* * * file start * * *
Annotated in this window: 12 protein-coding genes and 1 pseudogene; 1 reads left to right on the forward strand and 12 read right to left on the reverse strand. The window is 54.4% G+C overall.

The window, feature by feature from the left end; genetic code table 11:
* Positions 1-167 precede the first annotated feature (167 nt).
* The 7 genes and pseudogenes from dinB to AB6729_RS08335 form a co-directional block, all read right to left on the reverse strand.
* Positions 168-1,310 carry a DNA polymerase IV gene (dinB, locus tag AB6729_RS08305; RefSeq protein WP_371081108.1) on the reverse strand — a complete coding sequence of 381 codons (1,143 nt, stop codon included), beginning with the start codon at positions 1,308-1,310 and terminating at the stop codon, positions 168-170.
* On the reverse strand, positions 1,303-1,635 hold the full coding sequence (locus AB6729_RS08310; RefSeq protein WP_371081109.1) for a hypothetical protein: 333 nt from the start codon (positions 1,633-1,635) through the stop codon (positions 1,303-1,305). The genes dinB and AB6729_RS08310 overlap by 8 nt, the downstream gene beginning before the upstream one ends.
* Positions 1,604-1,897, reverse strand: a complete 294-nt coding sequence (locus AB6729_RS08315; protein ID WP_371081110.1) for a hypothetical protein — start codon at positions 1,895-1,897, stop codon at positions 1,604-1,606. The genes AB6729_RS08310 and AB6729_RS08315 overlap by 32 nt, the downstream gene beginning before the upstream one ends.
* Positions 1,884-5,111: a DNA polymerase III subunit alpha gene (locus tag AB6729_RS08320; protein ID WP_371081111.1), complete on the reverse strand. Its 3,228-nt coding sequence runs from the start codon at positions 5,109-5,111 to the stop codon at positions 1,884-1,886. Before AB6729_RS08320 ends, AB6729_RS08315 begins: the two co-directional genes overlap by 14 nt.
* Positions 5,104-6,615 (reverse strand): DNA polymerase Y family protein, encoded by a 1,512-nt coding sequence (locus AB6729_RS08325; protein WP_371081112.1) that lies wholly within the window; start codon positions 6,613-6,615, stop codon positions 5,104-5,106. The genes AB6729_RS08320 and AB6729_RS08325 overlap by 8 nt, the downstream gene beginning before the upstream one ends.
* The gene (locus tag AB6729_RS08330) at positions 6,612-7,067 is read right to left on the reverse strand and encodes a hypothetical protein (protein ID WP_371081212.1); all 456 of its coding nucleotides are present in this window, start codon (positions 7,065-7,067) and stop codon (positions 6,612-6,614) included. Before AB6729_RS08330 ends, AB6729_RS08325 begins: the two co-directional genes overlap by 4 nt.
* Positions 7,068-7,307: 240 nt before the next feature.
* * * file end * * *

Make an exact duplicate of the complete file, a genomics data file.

Annotated in this window: 12 protein-coding genes and 1 pseudogene; 1 reads left to right on the forward strand and 12 read right to left on the reverse strand. The window is 54.4% G+C overall.

The window, feature by feature from the left end; genetic code table 11:
* Positions 1-167 precede the first annotated feature (167 nt).
* The 7 genes and pseudogenes from dinB to AB6729_RS08335 form a co-directional block, all read right to left on the reverse strand.
* Positions 168-1,310 carry a DNA polymerase IV gene (dinB, locus tag AB6729_RS08305; RefSeq protein WP_371081108.1) on the reverse strand — a complete coding sequence of 381 codons (1,143 nt, stop codon included), beginning with the start codon at positions 1,308-1,310 and terminating at the stop codon, positions 168-170.
* On the reverse strand, positions 1,303-1,635 hold the full coding sequence (locus AB6729_RS08310; RefSeq protein WP_371081109.1) for a hypothetical protein: 333 nt from the start codon (positions 1,633-1,635) through the stop codon (positions 1,303-1,305). The genes dinB and AB6729_RS08310 overlap by 8 nt, the downstream gene beginning before the upstream one ends.
* Positions 1,604-1,897, reverse strand: a complete 294-nt coding sequence (locus AB6729_RS08315; protein ID WP_371081110.1) for a hypothetical protein — start codon at positions 1,895-1,897, stop codon at positions 1,604-1,606. The genes AB6729_RS08310 and AB6729_RS08315 overlap by 32 nt, the downstream gene beginning before the upstream one ends.
* Positions 1,884-5,111: a DNA polymerase III subunit alpha gene (locus tag AB6729_RS08320; protein ID WP_371081111.1), complete on the reverse strand. Its 3,228-nt coding sequence runs from the start codon at positions 5,109-5,111 to the stop codon at positions 1,884-1,886. Before AB6729_RS08320 ends, AB6729_RS08315 begins: the two co-directional genes overlap by 14 nt.
* Positions 5,104-6,615 (reverse strand): DNA polymerase Y family protein, encoded by a 1,512-nt coding sequence (locus AB6729_RS08325; protein WP_371081112.1) that lies wholly within the window; start codon positions 6,613-6,615, stop codon positions 5,104-5,106. The genes AB6729_RS08320 and AB6729_RS08325 overlap by 8 nt, the downstream gene beginning before the upstream one ends.
* The gene (locus tag AB6729_RS08330) at positions 6,612-7,067 is read right to left on the reverse strand and encodes a hypothetical protein (protein ID WP_371081212.1); all 456 of its coding nucleotides are present in this window, start codon (positions 7,065-7,067) and stop codon (positions 6,612-6,614) included. Before AB6729_RS08330 ends, AB6729_RS08325 begins: the two co-directional genes overlap by 4 nt.
* Positions 7,068-7,307: 240 nt before the next feature.